Hester Street: The Past Isn’t Through with Us, by David Bax
Joan Micklin Silver’s Hester Street, set in a New York City Jewish immigrant neighborhood around the turn of the twentieth century, opens as a silent film. It is to be only the first of recurring silent segments detailing daily life throughout the movie. People shop for hats or stroll through parks. There’s a documentary feel, not unlike the one Bill Duke would later employ in 1984’s The Killing Floor. Throughout her career, Silver exceled at establishing a sense of place and community. That skill produced perhaps no greater result than it does in Hester Street.
Crucially, we see nothing of the European towns and villages from which these folks traveled to be in America. And that’s just how Jake (Steven Keats) wants it. Having changed his name from Yankel, he has fully embraced his new home and is eager to forget anything about the culture and traditions of where he hails from, starting with his religion. More importantly, he’d like everyone else to forget as well, or at least not to associate him with those places and people when they see him. He brags loudly that, in his clothes and mannerisms, a stranger on the street wouldn’t even know he was a Jew. That becomes a problem when his wife, Gitl (Carol Kane), arrives from overseas to join him, with their young son Yossele. She has no intention of changing from the ways that mean so much to her and is as committed to maintaining those connections as Jake is to severing them.
Hester Street hinges on Kane’s performance, for which she was quite deservedly Oscar-nominated. From Jake’s point of view, she must be merely a symbol, a physical reminder of everything he’s trying so hard to forget. From our point of view, though, she is a person, a woman who has not only values but also desires, including to salvage a capsized and sinking marriage.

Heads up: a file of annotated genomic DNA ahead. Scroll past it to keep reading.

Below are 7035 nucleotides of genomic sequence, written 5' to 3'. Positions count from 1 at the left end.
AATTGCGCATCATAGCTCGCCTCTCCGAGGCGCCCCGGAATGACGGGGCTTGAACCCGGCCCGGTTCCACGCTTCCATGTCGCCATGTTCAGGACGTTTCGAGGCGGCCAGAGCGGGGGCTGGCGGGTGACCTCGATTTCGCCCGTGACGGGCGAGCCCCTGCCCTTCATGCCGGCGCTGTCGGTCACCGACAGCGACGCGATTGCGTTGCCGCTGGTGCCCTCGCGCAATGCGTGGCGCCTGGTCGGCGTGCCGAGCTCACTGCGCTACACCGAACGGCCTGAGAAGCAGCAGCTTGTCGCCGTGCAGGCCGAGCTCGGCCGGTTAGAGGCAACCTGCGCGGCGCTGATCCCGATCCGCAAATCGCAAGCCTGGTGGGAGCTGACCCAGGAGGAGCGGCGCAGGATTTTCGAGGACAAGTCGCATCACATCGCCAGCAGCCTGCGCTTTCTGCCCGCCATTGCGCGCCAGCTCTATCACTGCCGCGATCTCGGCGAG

Her efforts to do so include befriending and trying to learn from another woman who lives in the building, Mrs. Kavarsky (Doris Roberts), who has more successfully found a balance between her devoutness and the cosmopolitan pressures of New York City. Silver gives us a circa 1900 version of the rom-com staple makeover sequence that’s a delight and also proof that, right under our noses, Hester Street has switched protagonists. Gitl started as a stubborn burr poking into the perimeter of Jake’s story but, by this point, her goals and the film’s have aligned.
Jake doesn’t go away, exactly, but what keeps him from being the lead is his refusal to change. Basic storytelling guidelines require a dynamic protagonist but Jake’s bullheaded arrogance is a static trait.
Another word for arrogance is pride. And, according to the third book of the Hebrew Bible, that goeth before a fall. The closest Jake comes to changing is when he’s forced to speak Hebrew–something he swore he’d never do again–in order to get what he wants from Gitl. It’s a triumphant moment for her, a shameful one for him and, for us, a reminder that the past doesn’t go away even if we want it to.